The former Director of Public Prosecutions said police appeared to have "completely lost their moral compass" after a report emerged about officers using the IDs of dead children.
Lord Macdonald, who has called for a pubic inquiry, told the BBC Radio 4 Today programme:
The former Director of Public Prosecutions, Lord Macdonald, has told BBC Radio 4's Today programme there should be a public inquiry over claims that undercover police officers used the IDs of dead children.
A document seen by the Guardian indicated around 80 police officers used the identities of dead children between 1968 and 1994, the paper reported.
The practice was allegedly adopted to lend credibility to officers working undercover and provide them with a back story while spying.
John O'Connor, a former head of the Flying Squad, has told Daybreak that the police "have been arrogant and stupid for using the identities of dead children."
A policeman who was given the identity of a dead four-year-old boy said he felt he was "stomping on the grave" of the child.
The officer adopted the fake persona of Pete Black while undercover in anti-racist groups, the Guardian reported.
He told the paper: "A part of me was thinking about how I would feel if someone was taking the names and details of my dead son for something like this."
Another officer, who used the identity of a child car crash victim, said he was conscious the parents would "still be grief-stricken" but argued his actions were for the "greater good".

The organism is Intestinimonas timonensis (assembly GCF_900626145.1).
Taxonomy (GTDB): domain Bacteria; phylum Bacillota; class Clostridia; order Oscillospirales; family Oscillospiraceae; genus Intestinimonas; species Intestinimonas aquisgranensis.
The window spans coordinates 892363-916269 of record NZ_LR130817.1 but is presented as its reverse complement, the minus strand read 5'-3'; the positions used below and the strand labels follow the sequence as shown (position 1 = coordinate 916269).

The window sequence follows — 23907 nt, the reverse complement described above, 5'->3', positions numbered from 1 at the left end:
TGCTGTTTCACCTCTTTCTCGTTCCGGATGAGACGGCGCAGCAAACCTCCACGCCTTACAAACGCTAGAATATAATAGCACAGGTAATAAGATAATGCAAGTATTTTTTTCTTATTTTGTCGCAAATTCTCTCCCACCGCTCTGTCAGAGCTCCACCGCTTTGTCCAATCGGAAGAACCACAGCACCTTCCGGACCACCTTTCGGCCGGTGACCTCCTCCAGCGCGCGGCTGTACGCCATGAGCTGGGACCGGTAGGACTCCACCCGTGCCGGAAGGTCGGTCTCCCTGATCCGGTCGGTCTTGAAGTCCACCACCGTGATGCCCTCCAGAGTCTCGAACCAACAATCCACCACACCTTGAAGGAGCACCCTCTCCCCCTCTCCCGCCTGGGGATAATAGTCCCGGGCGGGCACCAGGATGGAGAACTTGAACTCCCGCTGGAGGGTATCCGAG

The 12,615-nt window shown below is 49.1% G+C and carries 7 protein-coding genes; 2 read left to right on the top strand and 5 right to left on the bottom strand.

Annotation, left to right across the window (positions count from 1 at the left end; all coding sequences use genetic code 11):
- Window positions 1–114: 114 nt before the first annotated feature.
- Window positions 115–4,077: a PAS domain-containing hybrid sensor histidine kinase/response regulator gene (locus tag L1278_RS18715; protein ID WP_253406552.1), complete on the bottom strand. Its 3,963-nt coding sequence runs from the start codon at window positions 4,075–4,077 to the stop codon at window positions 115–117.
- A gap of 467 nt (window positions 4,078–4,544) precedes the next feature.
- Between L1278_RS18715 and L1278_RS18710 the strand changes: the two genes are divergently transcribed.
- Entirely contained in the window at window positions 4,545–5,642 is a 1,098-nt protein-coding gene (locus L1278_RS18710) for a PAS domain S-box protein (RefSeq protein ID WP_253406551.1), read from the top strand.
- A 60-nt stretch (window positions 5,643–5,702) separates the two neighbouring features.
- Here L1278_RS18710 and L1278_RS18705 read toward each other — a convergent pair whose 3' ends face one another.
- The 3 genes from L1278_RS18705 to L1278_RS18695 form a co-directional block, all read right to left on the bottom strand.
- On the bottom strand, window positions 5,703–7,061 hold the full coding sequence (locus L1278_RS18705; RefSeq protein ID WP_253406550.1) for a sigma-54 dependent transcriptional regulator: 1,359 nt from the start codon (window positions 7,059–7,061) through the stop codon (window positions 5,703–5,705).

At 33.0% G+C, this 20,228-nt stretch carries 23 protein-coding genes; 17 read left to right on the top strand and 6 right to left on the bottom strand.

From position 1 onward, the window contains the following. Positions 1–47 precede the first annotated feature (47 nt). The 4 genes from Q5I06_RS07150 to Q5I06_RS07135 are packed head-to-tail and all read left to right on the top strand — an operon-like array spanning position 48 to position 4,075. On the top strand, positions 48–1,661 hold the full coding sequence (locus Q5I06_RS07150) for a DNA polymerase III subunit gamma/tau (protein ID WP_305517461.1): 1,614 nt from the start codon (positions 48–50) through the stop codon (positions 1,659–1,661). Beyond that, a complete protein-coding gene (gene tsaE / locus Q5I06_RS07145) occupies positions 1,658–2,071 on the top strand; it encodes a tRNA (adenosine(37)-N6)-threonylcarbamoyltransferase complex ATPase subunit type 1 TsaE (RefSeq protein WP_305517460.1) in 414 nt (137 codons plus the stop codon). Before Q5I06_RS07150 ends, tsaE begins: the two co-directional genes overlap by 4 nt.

Both officers worked for the Special Demonstration Squad (SDS), which was apparently disbanded in 2008.
Scotland Yard has confirmed that a complaint has been received over reports that the Metropolitan Police gave the IDs of dead children to undercover officers infiltrating protest groups:
Undercover police officers working for Britain's largest force used the identities of dead children and issued fake passports in their names, reports the Guardian.
The Metropolitan Police authorised the practice for covert officers infiltrating protest groups without consulting or informing the children's parents, the newspaper said.
Over three decades, generations of officers reportedly went through national birth and death records in search of suitable matches.
Officers were then given aliases and issued with official documents such as driving licences and national insurance numbers.
Last night, Scotland Yard said the practice was not "currently" authorised.
Undercover police officers have allegedly used the identities of dead children and issued fake passports in their names. Daybreak's Richard Gaisford reports.
Keith Vaz, the chairman of parliament's home affairs select committee has said he was shocked at the "gruesome" practice.
He told the Guardian: "It will only cause enormous distress to families who will discover what has happened concerning the identities of their dead children."